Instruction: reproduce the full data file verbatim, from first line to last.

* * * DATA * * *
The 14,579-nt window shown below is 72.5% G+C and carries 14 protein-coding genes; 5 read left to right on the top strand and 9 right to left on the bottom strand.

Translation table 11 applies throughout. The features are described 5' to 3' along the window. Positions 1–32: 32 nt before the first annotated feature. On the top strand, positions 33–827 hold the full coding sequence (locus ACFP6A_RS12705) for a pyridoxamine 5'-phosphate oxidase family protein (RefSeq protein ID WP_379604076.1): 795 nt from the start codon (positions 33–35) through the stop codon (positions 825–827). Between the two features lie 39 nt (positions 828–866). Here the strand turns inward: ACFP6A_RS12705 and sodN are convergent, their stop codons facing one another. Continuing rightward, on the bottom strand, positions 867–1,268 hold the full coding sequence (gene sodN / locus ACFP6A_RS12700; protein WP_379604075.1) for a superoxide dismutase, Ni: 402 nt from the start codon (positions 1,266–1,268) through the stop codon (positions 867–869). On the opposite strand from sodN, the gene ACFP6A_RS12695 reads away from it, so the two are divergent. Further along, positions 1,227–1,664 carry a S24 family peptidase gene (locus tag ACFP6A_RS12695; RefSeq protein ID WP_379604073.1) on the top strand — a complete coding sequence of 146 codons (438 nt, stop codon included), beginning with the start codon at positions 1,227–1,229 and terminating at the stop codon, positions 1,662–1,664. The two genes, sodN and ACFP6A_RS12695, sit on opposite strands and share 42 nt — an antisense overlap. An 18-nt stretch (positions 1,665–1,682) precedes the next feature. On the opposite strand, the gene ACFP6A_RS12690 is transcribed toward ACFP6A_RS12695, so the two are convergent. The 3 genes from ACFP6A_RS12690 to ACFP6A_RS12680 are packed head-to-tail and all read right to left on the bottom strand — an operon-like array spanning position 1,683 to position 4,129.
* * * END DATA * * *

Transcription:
The 14,579-nt window shown below is 72.5% G+C and carries 14 protein-coding genes; 5 read left to right on the top strand and 9 right to left on the bottom strand.

Translation table 11 applies throughout. The features are described 5' to 3' along the window. Positions 1–32: 32 nt before the first annotated feature. On the top strand, positions 33–827 hold the full coding sequence (locus ACFP6A_RS12705) for a pyridoxamine 5'-phosphate oxidase family protein (RefSeq protein ID WP_379604076.1): 795 nt from the start codon (positions 33–35) through the stop codon (positions 825–827). Between the two features lie 39 nt (positions 828–866). Here the strand turns inward: ACFP6A_RS12705 and sodN are convergent, their stop codons facing one another. Continuing rightward, on the bottom strand, positions 867–1,268 hold the full coding sequence (gene sodN / locus ACFP6A_RS12700; protein WP_379604075.1) for a superoxide dismutase, Ni: 402 nt from the start codon (positions 1,266–1,268) through the stop codon (positions 867–869). On the opposite strand from sodN, the gene ACFP6A_RS12695 reads away from it, so the two are divergent. Further along, positions 1,227–1,664 carry a S24 family peptidase gene (locus tag ACFP6A_RS12695; RefSeq protein ID WP_379604073.1) on the top strand — a complete coding sequence of 146 codons (438 nt, stop codon included), beginning with the start codon at positions 1,227–1,229 and terminating at the stop codon, positions 1,662–1,664. The two genes, sodN and ACFP6A_RS12695, sit on opposite strands and share 42 nt — an antisense overlap. An 18-nt stretch (positions 1,665–1,682) precedes the next feature. On the opposite strand, the gene ACFP6A_RS12690 is transcribed toward ACFP6A_RS12695, so the two are convergent. The 3 genes from ACFP6A_RS12690 to ACFP6A_RS12680 are packed head-to-tail and all read right to left on the bottom strand — an operon-like array spanning position 1,683 to position 4,129.